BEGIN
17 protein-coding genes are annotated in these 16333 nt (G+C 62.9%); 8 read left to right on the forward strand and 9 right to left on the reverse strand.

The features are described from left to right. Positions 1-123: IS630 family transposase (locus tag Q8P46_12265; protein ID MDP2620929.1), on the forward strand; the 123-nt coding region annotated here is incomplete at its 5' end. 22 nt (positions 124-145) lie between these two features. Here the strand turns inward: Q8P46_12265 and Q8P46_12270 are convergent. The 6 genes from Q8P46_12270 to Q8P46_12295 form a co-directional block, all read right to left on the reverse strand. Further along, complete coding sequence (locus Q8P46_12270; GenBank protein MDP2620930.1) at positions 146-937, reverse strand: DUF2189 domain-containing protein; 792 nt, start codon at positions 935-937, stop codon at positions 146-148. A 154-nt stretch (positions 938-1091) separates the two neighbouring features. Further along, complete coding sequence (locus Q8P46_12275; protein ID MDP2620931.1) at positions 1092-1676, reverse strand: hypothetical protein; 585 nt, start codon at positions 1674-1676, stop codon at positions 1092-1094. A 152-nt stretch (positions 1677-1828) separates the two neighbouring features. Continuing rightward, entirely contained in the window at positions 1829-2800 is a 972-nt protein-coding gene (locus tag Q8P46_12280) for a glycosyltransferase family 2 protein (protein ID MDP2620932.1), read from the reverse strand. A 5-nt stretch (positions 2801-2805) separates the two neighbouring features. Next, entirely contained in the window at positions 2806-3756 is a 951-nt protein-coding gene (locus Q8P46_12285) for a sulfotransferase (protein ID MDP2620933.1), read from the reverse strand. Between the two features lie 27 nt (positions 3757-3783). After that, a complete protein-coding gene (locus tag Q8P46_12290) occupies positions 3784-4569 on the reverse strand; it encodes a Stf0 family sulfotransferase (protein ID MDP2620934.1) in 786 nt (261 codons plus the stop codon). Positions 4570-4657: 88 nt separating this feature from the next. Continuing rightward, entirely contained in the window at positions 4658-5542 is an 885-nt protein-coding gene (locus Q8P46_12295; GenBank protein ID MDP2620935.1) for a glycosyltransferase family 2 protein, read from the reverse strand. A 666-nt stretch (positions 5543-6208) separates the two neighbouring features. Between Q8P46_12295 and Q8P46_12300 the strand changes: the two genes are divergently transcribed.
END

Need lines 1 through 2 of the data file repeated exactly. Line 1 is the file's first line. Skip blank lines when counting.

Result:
17 protein-coding genes are annotated in these 16333 nt (G+C 62.9%); 8 read left to right on the forward strand and 9 right to left on the reverse strand.

The features are described from left to right. Positions 1-123: IS630 family transposase (locus tag Q8P46_12265; protein ID MDP2620929.1), on the forward strand; the 123-nt coding region annotated here is incomplete at its 5' end. 22 nt (positions 124-145) lie between these two features. Here the strand turns inward: Q8P46_12265 and Q8P46_12270 are convergent. The 6 genes from Q8P46_12270 to Q8P46_12295 form a co-directional block, all read right to left on the reverse strand. Further along, complete coding sequence (locus Q8P46_12270; GenBank protein MDP2620930.1) at positions 146-937, reverse strand: DUF2189 domain-containing protein; 792 nt, start codon at positions 935-937, stop codon at positions 146-148. A 154-nt stretch (positions 938-1091) separates the two neighbouring features. Further along, complete coding sequence (locus Q8P46_12275; protein ID MDP2620931.1) at positions 1092-1676, reverse strand: hypothetical protein; 585 nt, start codon at positions 1674-1676, stop codon at positions 1092-1094. A 152-nt stretch (positions 1677-1828) separates the two neighbouring features. Continuing rightward, entirely contained in the window at positions 1829-2800 is a 972-nt protein-coding gene (locus tag Q8P46_12280) for a glycosyltransferase family 2 protein (protein ID MDP2620932.1), read from the reverse strand. A 5-nt stretch (positions 2801-2805) separates the two neighbouring features. Next, entirely contained in the window at positions 2806-3756 is a 951-nt protein-coding gene (locus Q8P46_12285) for a sulfotransferase (protein ID MDP2620933.1), read from the reverse strand. Between the two features lie 27 nt (positions 3757-3783). After that, a complete protein-coding gene (locus tag Q8P46_12290) occupies positions 3784-4569 on the reverse strand; it encodes a Stf0 family sulfotransferase (protein ID MDP2620934.1) in 786 nt (261 codons plus the stop codon). Positions 4570-4657: 88 nt separating this feature from the next. Continuing rightward, entirely contained in the window at positions 4658-5542 is an 885-nt protein-coding gene (locus Q8P46_12295; GenBank protein ID MDP2620935.1) for a glycosyltransferase family 2 protein, read from the reverse strand. A 666-nt stretch (positions 5543-6208) separates the two neighbouring features. Between Q8P46_12295 and Q8P46_12300 the strand changes: the two genes are divergently transcribed.